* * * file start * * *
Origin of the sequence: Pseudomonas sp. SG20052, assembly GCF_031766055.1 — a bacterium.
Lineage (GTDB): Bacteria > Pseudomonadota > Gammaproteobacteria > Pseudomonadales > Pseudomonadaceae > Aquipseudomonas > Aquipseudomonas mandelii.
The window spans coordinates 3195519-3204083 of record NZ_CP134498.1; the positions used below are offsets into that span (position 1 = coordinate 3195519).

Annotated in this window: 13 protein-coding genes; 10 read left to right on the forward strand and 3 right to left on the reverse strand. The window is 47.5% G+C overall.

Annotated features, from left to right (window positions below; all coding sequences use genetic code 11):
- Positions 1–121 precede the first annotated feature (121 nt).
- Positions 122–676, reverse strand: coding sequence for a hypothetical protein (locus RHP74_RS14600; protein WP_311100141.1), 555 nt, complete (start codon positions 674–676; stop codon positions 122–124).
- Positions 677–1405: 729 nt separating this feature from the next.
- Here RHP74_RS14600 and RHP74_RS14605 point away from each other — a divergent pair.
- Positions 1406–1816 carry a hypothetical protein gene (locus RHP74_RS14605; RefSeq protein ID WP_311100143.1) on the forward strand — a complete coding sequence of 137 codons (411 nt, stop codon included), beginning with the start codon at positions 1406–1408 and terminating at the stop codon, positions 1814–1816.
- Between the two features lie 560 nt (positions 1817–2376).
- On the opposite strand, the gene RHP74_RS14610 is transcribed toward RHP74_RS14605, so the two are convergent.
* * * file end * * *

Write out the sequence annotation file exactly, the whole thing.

Origin of the sequence: Pseudomonas sp. SG20052, assembly GCF_031766055.1 — a bacterium.
Lineage (GTDB): Bacteria > Pseudomonadota > Gammaproteobacteria > Pseudomonadales > Pseudomonadaceae > Aquipseudomonas > Aquipseudomonas mandelii.
The window spans coordinates 3195519-3204083 of record NZ_CP134498.1; the positions used below are offsets into that span (position 1 = coordinate 3195519).

Annotated in this window: 13 protein-coding genes; 10 read left to right on the forward strand and 3 right to left on the reverse strand. The window is 47.5% G+C overall.

Annotated features, from left to right (window positions below; all coding sequences use genetic code 11):
- Positions 1–121 precede the first annotated feature (121 nt).
- Positions 122–676, reverse strand: coding sequence for a hypothetical protein (locus RHP74_RS14600; protein WP_311100141.1), 555 nt, complete (start codon positions 674–676; stop codon positions 122–124).
- Positions 677–1405: 729 nt separating this feature from the next.
- Here RHP74_RS14600 and RHP74_RS14605 point away from each other — a divergent pair.
- Positions 1406–1816 carry a hypothetical protein gene (locus RHP74_RS14605; RefSeq protein ID WP_311100143.1) on the forward strand — a complete coding sequence of 137 codons (411 nt, stop codon included), beginning with the start codon at positions 1406–1408 and terminating at the stop codon, positions 1814–1816.
- Between the two features lie 560 nt (positions 1817–2376).
- On the opposite strand, the gene RHP74_RS14610 is transcribed toward RHP74_RS14605, so the two are convergent.